How is PRK performed?

PRK is performed in a refractive surgery suite using state of the art laser technology. Once in the suite, the patient will be comfortably positioned on a bed specifically designed for the laser. Eye drops will be put in the eyes to make them numb so no pain is felt during the procedure. An eyelid speculum is then placed to keep the eye safely open during the procedure. The first step in PRK involves completely removing the thin outer layer of the cornea (called the epithelium) over the treatment area. This can be done mechanically with a spatula (usually after a dilute alcohol solution is applied to soften the epithelium) or with an excimer laser. This step of the procedure is painless. Once the epithelium has been removed, the eximer laser produces precise pulses of energy that remove a small amount of tissue to accurately reshape the cornea. During this portion of the procedure, the patient is asked to look straight ahead at a guide light. Due to sophisticated eye tracking systems with modern lasers, small movements of the eye can be tracked so the laser can deliver precise pulses despite small movements of the eye. Once the laser treatment is complete, a soft contact lens is placed over the eye to serve as a bandage while the corneal epithelium grows back in place, which usually takes about 3 to 5 days. Eye drops will be placed in the eye and a shield will be placed over the eye for protection. The procedure is then repeated on the other eye.

What is Custom PRK?

Custom PRK surgery uses a sophisticated Wavefront Analyzer to measure how light travels through your eye. Using this information, the Wavefront Analyzer is able to create a customized 3 dimensional map of your eye that looks at your entire optical system. This map provides information about the unique visual characteristics of your eye which can then be used to guide the laser during your PRK procedure for optimal results. In the past, all vision was measured using a standard eye chart and success was determined by how many letters could be seen. There are two types of visual imperfections that exist within the eye and affect vision, lower-order aberrations and higher-order aberrations. With standard PRK, only lower-order aberrations (such as nearsightedness, farsightedness and astigmatism) can be measured and treated. Higher-order aberrations, which can be detected by Wavefront technology, may also have a significant impact on vision and have been linked to glare and halos. Custom PRK is able to provide a customized treatment of these higher-order aberrations which results in improved clarity of vision and reduction in post-operative glare and halos.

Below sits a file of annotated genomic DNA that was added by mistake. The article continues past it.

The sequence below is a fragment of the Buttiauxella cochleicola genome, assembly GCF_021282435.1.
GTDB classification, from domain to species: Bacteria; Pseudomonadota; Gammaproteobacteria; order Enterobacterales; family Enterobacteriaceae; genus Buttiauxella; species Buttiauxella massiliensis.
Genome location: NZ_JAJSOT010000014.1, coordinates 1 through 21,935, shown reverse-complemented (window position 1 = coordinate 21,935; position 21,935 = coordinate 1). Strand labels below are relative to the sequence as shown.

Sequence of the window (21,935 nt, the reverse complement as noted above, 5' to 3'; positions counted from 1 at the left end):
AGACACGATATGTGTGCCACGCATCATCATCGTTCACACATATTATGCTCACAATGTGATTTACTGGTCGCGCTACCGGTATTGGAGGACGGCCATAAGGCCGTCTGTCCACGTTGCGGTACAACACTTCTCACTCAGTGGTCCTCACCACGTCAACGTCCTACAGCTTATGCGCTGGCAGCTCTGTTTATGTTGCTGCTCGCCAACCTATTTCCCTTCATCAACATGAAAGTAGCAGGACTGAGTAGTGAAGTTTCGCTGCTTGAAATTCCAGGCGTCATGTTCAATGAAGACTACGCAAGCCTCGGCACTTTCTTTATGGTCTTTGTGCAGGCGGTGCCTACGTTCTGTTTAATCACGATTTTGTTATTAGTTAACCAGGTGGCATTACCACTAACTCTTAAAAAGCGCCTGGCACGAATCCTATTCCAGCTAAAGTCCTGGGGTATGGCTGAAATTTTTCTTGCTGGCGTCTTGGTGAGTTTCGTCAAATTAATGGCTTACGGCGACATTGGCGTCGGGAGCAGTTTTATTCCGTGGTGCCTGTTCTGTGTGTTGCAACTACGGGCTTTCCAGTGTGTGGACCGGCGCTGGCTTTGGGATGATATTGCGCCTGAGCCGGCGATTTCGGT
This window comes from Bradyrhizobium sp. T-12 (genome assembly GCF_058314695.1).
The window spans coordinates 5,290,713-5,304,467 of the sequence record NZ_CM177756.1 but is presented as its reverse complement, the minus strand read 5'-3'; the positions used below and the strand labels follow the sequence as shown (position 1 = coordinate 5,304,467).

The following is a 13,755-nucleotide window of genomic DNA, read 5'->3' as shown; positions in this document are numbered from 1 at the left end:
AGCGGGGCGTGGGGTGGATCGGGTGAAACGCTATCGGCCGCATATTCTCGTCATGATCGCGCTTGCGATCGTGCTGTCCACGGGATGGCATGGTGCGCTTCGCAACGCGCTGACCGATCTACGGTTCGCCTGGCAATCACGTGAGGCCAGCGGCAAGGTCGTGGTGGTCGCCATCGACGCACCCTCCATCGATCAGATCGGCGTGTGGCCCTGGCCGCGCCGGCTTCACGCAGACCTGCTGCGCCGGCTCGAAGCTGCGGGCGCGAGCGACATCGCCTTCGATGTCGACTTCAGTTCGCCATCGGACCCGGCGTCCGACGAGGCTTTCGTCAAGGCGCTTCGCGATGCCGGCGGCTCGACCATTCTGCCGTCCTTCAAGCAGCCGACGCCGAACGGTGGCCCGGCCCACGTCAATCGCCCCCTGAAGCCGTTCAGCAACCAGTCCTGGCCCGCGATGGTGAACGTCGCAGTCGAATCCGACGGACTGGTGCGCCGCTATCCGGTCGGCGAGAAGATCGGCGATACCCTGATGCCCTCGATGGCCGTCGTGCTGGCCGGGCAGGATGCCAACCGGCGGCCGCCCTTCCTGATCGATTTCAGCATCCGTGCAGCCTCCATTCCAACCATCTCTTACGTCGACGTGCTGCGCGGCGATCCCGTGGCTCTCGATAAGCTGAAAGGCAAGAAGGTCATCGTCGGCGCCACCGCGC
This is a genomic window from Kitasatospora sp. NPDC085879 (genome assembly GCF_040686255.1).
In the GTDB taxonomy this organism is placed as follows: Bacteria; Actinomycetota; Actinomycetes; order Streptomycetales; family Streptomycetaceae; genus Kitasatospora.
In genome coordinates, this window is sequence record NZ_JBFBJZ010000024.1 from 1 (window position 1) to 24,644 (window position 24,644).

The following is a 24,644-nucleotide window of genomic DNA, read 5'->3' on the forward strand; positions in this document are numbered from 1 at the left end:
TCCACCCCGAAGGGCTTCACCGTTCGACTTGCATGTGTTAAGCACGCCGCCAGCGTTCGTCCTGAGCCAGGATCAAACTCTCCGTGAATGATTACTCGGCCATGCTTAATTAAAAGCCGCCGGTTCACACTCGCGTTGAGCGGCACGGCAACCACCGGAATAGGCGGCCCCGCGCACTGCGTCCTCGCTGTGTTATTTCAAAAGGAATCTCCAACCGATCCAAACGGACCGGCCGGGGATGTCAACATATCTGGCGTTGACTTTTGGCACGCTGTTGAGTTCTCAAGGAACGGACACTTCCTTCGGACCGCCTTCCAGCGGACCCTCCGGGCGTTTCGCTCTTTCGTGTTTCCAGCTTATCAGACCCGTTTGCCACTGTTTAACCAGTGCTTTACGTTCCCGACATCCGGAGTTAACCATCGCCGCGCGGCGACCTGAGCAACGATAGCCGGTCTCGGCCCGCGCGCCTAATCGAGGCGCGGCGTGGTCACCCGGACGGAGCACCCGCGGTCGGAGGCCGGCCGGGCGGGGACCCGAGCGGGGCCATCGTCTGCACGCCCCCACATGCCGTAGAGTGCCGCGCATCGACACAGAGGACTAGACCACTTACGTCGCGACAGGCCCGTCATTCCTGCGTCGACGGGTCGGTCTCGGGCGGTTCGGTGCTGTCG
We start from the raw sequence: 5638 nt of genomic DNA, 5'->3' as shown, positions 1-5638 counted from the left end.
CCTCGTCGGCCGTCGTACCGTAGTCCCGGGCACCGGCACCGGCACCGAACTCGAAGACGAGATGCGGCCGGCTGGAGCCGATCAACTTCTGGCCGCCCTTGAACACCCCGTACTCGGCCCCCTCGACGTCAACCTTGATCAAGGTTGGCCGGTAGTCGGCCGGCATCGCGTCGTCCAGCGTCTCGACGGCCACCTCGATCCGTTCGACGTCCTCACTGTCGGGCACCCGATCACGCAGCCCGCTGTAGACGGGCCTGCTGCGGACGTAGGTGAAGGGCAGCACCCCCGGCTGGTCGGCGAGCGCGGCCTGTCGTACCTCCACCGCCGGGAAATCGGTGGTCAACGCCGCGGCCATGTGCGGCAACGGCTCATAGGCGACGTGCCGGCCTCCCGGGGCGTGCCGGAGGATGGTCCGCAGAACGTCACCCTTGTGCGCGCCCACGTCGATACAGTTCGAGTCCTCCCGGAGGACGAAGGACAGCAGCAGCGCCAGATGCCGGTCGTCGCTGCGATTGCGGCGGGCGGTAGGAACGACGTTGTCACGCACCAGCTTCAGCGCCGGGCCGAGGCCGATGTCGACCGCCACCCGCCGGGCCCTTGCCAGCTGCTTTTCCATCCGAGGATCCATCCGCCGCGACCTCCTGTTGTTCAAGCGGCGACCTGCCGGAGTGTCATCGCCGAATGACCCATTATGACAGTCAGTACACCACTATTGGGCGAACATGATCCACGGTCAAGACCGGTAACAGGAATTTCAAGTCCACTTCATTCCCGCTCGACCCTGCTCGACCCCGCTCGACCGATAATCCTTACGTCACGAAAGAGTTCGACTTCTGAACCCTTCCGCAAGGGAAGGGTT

How do I know if I am a good candidate for refractive surgery?

Call Ophthalmology Associates for your free refractive surgery evaluation. Before you come in for your appointment, make sure you stay out of your contacts for at least 2 weeks if you wear soft contacts, and at least 4 weeks if you wear hard contacts. At your evaluation, our knowledgeable staff will take specific measurements regarding your glasses prescription, your corneal thickness, and the curvature of your corneal surface. Plan on this visit lasting at least 60 minutes. You will then get the opportunity to discuss your options with one of our refractive surgery specialists.

What is PRK?

(Photorefractive Keratectomy) PRK is laser surgery to correct nearsightedness (myopia). An excimer laser beam is used to flatten the front of the cornea, removing small amounts of tissue.

What is Lasik?

(Laser In-situ Keratomileusis) With the LASIK procedure, a thin layer of the cornea is lifted to create a "flap" that stays connected on one side. The FDA approved excimer laser that sculpts the cornea with a "cool" laser light. The flap is then returned to its original position for a natural recovery.

What is nearsightedness?

Nearsightedness (myopia) occurs when an eye is to long for the Cornea's curvature. Light rays entering the eye focus in front of the retina, resulting in blurred vision of distant objects.

What is farsightedness?

Farsightedness (hyperopia) occurs when an eye is too short for the cornea's curvature. Light rays entering the eye focus behind the retina resulting in blurred vision of near objects.

What is astigmatism?

Astigmatism exists alone or in combination with nearsightedness or farsightedness. The eye becomes oval shaped like a football instead of round, causing distortion when the eye tries to focus.

Is it covered by insurance?

Generally, LASIK and PRK are not covered by insurance, but you need to check with your individual insurance.

Does it hurt?

No, the excimer laser does not hurt. Before surgery, you are given a topical anesthetic. Some patients may experience discomfort during the first 12-24 hours.

What are the side effects?

Like any treatment or operation, complications can occur. Many can be easily treated. The most common side effects include temporary haziness, halos, dry eyes, sensitivity to bright lights and fluctuating vision.

How long will I be off work?

Depending on your occupation, you may need to take one to Several days off. You should discuss this with your doctor when scheduling surgery. However most people return to work within 48 hours.

Please call our office at 507-345-6151 to schedule your free evaluation.